My daughter is 14 and plays both high school and club volleyball. She would love to play in college but I don't know the first thing about the recruitment process or if she's even good enough to play at a D2 or D3 school. She doesn't play up and the club she plays in isn't the most elite in our area. Does she even have a chance? Should I try to get her into a more elite program. You mentioned on your site that the biggest transitions are from freshman to sophomore year in high school. Any advice you have for me to help her get better and more competitive toward the goal of college play is greatly appreciated.
The wonderful thing about women's college volleyball is that there are over 1600 college volleyball programs. If high school players are open to the many categories of college volleyball, then the opportunity to play in college is greatly enhanced. There are 6 categories of college volleyball - NCAA Division I, NCAA Division II, NCAA Division III, NAIA, NCCAA and Junior College; each category will have its own opportunities which can be a perfect fit for your daughter.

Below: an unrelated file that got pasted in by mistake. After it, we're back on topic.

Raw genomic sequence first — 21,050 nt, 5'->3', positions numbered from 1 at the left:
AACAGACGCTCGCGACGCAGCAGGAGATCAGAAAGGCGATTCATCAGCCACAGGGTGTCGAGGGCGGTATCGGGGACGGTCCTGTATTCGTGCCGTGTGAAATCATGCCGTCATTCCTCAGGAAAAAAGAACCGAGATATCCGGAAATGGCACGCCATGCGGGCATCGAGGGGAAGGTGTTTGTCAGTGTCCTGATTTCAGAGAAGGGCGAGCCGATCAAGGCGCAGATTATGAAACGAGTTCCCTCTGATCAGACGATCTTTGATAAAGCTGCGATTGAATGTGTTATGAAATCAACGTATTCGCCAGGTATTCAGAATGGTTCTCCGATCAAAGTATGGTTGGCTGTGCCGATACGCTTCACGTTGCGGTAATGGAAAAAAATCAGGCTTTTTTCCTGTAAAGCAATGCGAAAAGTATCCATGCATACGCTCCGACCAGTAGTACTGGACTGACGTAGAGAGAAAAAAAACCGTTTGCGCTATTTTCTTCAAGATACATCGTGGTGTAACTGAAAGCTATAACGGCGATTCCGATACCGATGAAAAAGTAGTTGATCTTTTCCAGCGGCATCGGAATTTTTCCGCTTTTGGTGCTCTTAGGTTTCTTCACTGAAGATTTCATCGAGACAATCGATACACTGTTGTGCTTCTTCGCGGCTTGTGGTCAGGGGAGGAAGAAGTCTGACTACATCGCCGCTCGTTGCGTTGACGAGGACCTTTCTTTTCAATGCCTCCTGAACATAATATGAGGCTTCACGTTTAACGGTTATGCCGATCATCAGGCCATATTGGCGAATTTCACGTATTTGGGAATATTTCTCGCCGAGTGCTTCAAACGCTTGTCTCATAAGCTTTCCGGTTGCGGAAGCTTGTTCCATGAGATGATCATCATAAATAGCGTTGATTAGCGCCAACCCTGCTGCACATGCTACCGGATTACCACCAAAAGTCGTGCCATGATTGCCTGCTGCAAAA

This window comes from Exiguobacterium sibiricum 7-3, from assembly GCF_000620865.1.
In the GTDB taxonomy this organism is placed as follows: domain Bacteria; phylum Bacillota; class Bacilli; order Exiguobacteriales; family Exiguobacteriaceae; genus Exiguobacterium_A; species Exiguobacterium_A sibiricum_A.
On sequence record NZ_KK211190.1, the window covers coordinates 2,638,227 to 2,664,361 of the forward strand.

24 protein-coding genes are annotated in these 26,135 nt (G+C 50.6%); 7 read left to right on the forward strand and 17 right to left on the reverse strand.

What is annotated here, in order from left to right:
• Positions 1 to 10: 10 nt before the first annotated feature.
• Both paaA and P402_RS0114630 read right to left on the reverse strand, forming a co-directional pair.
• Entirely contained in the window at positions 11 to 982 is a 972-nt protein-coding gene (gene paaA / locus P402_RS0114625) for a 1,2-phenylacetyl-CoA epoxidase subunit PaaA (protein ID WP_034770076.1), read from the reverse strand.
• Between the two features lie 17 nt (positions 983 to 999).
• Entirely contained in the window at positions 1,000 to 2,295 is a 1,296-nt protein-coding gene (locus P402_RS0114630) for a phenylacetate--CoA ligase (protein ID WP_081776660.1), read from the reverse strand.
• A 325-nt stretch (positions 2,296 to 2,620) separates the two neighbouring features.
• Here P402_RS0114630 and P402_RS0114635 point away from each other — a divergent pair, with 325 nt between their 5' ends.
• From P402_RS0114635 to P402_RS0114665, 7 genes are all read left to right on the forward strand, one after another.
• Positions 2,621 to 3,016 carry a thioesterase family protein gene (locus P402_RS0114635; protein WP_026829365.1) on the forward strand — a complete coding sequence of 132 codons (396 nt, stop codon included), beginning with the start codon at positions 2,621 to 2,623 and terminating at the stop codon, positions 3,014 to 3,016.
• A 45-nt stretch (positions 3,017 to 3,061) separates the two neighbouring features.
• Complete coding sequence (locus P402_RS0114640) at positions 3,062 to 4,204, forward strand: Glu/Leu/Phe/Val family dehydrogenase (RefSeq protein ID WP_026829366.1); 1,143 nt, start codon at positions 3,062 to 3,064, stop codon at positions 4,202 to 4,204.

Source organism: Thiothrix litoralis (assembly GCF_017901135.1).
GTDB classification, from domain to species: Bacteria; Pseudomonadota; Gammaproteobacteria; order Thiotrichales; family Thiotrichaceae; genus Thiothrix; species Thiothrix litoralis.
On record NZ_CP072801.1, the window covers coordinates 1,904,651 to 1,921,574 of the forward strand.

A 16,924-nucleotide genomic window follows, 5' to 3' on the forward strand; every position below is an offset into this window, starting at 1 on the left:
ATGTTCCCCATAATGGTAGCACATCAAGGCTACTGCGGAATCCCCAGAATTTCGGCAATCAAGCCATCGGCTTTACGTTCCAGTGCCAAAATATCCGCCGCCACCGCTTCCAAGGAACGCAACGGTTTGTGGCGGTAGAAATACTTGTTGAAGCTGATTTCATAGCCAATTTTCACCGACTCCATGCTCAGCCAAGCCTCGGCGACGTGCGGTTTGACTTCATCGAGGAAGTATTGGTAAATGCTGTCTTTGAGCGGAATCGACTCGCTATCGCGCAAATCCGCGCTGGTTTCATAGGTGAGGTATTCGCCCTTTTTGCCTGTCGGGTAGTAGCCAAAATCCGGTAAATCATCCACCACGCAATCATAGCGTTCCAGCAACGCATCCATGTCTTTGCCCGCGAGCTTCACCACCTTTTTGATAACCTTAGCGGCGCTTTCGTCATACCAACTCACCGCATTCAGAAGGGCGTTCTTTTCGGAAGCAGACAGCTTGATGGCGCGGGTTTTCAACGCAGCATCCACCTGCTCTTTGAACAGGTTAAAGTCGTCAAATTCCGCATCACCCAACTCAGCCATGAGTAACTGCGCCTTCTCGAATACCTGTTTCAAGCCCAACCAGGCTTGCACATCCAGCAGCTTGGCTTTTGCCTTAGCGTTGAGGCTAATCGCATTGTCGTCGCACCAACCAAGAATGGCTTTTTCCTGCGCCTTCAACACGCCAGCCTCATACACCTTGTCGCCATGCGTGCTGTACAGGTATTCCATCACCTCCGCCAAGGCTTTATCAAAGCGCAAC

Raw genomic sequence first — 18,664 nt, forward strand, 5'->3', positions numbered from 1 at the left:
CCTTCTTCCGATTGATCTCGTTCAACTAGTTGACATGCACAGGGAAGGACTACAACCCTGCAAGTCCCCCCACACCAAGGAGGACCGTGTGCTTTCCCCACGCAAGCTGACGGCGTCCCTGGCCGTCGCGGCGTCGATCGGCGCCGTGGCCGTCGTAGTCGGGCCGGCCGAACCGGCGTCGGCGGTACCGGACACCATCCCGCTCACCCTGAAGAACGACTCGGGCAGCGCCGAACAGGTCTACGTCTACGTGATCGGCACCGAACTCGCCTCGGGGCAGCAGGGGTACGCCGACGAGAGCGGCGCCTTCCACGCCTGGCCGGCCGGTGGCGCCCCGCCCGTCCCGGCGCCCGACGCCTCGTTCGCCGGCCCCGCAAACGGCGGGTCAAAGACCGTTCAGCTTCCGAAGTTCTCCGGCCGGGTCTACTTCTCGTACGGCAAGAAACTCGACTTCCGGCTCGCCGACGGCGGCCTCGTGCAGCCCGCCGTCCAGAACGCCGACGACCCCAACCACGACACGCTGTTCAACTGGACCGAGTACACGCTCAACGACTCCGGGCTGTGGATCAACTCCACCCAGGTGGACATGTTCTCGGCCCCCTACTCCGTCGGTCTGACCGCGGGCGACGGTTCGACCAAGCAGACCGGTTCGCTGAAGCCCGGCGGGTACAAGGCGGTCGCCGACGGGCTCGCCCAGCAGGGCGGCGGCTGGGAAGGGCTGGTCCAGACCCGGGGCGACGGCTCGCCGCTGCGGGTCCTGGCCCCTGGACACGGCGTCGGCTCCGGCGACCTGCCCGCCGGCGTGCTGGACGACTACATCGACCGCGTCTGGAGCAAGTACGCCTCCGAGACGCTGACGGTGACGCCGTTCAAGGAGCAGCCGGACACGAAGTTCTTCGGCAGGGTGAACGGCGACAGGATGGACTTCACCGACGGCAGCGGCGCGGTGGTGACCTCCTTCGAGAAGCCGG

As you are new in the process, a few suggestions for you:
- On collegevolleyballcoach.com, read through this Recruiting Plan. Scroll to the 2nd page of the link to see a year by year plan.
- Start a Free Recruiting Profile on NCSA Next College Student Athlete, and consider their premium support services which can be a huge help in understanding and managing the recruiting process.
- With club, focus on training - Does her current club provide her good training to improve her skill sets? If so, then you are in a good spot. If no, then time to move her to another club with good training.
- Club schedule - As your daughter gets a bit older, her club teams should be playing in national level tournaments and some travel to out of region large tournaments, if the family goal is a college volleyball opportunity.
A high school athlete's ability to play in college will be determined by their ability. Luckily, women's college volleyball has a broad range of categories, this allows for very different ability levels to transition into college volleyball. The challenge for so many families is being realistic about their athlete's ability and then being willing to go out of their geographic region to match that ability.
At 14 years old, there is a lot of time left of the recruiting clock. At this stage, the most important area to focus on is developing skill sets. This is a function of good club training, private lessons if needed, quality summer camps and clinics, staying physically fit and building core strength, etc.
Develop talent because ability will determine opportunity!
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